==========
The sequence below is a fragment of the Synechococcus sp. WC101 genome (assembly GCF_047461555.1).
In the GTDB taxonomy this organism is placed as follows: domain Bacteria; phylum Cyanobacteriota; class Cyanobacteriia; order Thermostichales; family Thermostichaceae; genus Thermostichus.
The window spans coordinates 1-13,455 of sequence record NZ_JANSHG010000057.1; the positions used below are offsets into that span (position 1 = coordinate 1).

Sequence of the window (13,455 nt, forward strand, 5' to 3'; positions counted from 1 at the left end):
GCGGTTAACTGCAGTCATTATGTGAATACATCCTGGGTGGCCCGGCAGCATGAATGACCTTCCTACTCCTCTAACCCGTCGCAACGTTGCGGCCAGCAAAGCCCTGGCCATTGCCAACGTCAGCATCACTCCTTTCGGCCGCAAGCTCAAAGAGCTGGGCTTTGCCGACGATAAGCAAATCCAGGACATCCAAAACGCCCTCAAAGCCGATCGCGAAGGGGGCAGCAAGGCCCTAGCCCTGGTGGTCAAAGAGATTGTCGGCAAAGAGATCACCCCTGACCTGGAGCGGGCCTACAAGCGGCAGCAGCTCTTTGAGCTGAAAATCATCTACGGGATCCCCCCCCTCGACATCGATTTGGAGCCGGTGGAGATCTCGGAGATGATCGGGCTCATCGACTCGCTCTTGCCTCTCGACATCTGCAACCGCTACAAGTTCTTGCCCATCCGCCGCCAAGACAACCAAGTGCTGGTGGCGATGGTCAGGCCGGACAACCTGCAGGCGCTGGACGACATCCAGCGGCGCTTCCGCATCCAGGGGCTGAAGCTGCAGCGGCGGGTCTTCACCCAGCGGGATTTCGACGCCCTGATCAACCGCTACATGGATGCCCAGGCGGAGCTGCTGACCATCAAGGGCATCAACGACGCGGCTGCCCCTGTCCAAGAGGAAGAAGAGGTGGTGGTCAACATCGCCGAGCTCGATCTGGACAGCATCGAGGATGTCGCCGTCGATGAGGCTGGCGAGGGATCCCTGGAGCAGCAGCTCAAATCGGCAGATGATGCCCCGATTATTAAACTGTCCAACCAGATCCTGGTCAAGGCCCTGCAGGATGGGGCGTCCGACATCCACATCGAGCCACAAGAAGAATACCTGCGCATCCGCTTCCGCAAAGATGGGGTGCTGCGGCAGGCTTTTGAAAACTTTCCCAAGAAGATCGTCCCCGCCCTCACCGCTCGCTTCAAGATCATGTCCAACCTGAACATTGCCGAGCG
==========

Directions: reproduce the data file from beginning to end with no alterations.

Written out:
The sequence below is a fragment of the Synechococcus sp. WC101 genome (assembly GCF_047461555.1).
In the GTDB taxonomy this organism is placed as follows: domain Bacteria; phylum Cyanobacteriota; class Cyanobacteriia; order Thermostichales; family Thermostichaceae; genus Thermostichus.
The window spans coordinates 1-13,455 of sequence record NZ_JANSHG010000057.1; the positions used below are offsets into that span (position 1 = coordinate 1).

Sequence of the window (13,455 nt, forward strand, 5' to 3'; positions counted from 1 at the left end):
GCGGTTAACTGCAGTCATTATGTGAATACATCCTGGGTGGCCCGGCAGCATGAATGACCTTCCTACTCCTCTAACCCGTCGCAACGTTGCGGCCAGCAAAGCCCTGGCCATTGCCAACGTCAGCATCACTCCTTTCGGCCGCAAGCTCAAAGAGCTGGGCTTTGCCGACGATAAGCAAATCCAGGACATCCAAAACGCCCTCAAAGCCGATCGCGAAGGGGGCAGCAAGGCCCTAGCCCTGGTGGTCAAAGAGATTGTCGGCAAAGAGATCACCCCTGACCTGGAGCGGGCCTACAAGCGGCAGCAGCTCTTTGAGCTGAAAATCATCTACGGGATCCCCCCCCTCGACATCGATTTGGAGCCGGTGGAGATCTCGGAGATGATCGGGCTCATCGACTCGCTCTTGCCTCTCGACATCTGCAACCGCTACAAGTTCTTGCCCATCCGCCGCCAAGACAACCAAGTGCTGGTGGCGATGGTCAGGCCGGACAACCTGCAGGCGCTGGACGACATCCAGCGGCGCTTCCGCATCCAGGGGCTGAAGCTGCAGCGGCGGGTCTTCACCCAGCGGGATTTCGACGCCCTGATCAACCGCTACATGGATGCCCAGGCGGAGCTGCTGACCATCAAGGGCATCAACGACGCGGCTGCCCCTGTCCAAGAGGAAGAAGAGGTGGTGGTCAACATCGCCGAGCTCGATCTGGACAGCATCGAGGATGTCGCCGTCGATGAGGCTGGCGAGGGATCCCTGGAGCAGCAGCTCAAATCGGCAGATGATGCCCCGATTATTAAACTGTCCAACCAGATCCTGGTCAAGGCCCTGCAGGATGGGGCGTCCGACATCCACATCGAGCCACAAGAAGAATACCTGCGCATCCGCTTCCGCAAAGATGGGGTGCTGCGGCAGGCTTTTGAAAACTTTCCCAAGAAGATCGTCCCCGCCCTCACCGCTCGCTTCAAGATCATGTCCAACCTGAACATTGCCGAGCG